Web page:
Humans of Harker: The power of presence

Abhi Namala connects his peers through mindfulness


Sabrina Zhu

“Staying in the moment, whether that be at practice or in game, and not worrying about what other people think — it helps. That’s one facet of my life that’s going to stay,” Abhi Namala (12) said.

Three seconds. Abhi Namala (12) takes a couple of dribbles.

Two seconds. He shoots.

One second. The ball rattles off the rim as Abhi falls, but the referee’s whistle sounds for a foul.

Without looking at the scoreboard, Abhi knows the score is tied 55-55. The clock reads one second, and victory is one free throw away. Abhi has one last chance to secure a win for the white-clad Eagles. It’ll either be a bucket or a miss.

He releases the ball from his hands with practiced ease, and it neatly swishes through the hoop, locking in the victory for Harker.

The last three seconds of this basketball game perfectly encapsulate Abhi’s journey with the sport: steady determination, sheer talent and unwavering leadership.

Abhi first discovered basketball at age 6, when he received a LeBron James jersey as a gift. While he had dabbled in many other sports previously, basketball especially caught his eye.

“Automatically I thought, ‘Basketball is the new sport. Let me watch it,’” Abhi said. “I watched the NBA finals, and I immediately thought, ‘The entire court, the ambience, playing for fans, everything is awesome.’”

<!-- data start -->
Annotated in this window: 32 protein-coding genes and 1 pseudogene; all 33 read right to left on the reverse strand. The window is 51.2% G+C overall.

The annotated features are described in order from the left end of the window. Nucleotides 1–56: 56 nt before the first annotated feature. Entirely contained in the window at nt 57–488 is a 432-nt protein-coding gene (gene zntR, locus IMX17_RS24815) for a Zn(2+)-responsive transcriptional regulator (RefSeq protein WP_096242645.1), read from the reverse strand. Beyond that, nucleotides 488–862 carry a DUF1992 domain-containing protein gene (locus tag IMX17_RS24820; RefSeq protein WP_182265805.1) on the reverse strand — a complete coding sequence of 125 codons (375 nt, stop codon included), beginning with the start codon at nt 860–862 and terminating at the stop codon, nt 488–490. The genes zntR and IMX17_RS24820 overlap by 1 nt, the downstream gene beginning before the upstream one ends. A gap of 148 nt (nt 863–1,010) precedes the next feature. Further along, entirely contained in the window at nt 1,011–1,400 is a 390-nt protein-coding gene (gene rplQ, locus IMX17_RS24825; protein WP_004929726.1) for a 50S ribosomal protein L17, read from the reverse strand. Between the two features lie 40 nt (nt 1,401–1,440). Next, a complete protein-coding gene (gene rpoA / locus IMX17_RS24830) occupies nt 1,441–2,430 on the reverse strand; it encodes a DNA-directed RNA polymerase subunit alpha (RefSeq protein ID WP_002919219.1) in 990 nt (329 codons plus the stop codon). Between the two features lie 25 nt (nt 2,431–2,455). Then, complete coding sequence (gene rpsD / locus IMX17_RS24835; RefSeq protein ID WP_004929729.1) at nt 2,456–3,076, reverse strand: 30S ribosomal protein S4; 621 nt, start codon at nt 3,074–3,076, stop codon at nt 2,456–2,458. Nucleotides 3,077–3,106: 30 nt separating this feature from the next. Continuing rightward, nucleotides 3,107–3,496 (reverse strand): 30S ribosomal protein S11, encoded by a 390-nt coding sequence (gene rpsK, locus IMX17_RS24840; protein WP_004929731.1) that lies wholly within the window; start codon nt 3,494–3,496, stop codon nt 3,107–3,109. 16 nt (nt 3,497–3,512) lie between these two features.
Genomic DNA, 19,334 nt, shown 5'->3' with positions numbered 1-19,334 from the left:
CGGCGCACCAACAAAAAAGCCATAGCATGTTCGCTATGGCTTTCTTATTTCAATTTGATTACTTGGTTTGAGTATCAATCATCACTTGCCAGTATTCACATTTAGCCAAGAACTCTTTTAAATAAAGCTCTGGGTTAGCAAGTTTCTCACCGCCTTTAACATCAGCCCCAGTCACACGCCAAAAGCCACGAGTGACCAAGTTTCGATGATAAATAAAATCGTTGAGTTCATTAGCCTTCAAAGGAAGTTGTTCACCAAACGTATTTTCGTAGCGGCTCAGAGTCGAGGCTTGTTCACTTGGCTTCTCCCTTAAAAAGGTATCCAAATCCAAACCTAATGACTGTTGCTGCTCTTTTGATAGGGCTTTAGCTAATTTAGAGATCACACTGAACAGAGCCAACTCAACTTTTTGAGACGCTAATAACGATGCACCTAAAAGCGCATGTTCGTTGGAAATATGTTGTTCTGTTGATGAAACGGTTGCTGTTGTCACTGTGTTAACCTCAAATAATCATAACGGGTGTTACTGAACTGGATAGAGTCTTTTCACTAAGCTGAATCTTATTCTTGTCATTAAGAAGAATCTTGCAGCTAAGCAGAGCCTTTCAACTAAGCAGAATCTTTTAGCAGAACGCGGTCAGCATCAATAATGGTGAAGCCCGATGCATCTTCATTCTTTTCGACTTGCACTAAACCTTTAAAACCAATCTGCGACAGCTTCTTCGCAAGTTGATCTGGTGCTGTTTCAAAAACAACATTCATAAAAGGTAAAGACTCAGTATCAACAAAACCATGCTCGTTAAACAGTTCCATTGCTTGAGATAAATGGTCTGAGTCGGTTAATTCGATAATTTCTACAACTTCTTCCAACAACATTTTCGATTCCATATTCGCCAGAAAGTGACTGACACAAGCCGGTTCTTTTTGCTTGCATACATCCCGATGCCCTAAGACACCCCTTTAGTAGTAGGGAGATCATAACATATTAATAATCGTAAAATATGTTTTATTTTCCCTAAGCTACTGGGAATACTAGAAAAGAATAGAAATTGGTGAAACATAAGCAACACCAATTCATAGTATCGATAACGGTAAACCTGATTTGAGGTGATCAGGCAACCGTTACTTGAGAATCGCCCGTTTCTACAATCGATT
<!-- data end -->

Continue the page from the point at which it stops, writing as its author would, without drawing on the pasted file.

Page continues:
Inspired by what he saw on the screen, Abhi dropped by his local YMCA and began playing recreational basketball. Within only two years, he was playing alongside students four grades higher than him.

“I knew that this could be something I could pursue outside of just a recreational YMCA [hobby],” Abhi said. “After sixth grade, I started taking it seriously. I joined the Amateur Athletic Union (AAU) and played for a club team outside of school.”

Yet another changing factor in Abhi’s life was his admittance to Harker. Even before entering ninth grade, Abhi already began integrating himself into the upper school basketball program. Over the summer, he attended small league practices for a month and a half. Alfredo Alves, upper school assistant athletic director and Abhi’s basketball coach, recalls how Abhi “held himself well” despite being a young eighth grader at the camp. 

Less than a year later, the COVID-19 pandemic forced Harker to adopt a remote learning format, which proved to be both a blessing and an obstacle to Abhi. Although the basketball season was canceled, Alves and other coaches held workouts on campus for student athletes, which Abhi consistently attended. Alves noted Abhi’s rare enthusiasm and determination to maintain his physical activity over remote learning.

“I remember getting emails from him: ‘Are we going to come out? What are we going to do? What’s the basketball season looking like?’” Alves said. “He was really hungry to get going and to stay in shape, whether or not we were going to have a season. He was one of the first kids that was reaching out and taking advantage of all the workouts.”

Abhi’s resolve for improvement extends beyond himself to the team around him as well. His unique ability to foster an inclusive environment earned him the role of co-captain of the varsity boys basketball team for the past two years. As a leader, he ensures that each team member has opportunities to reach their full potential as a player.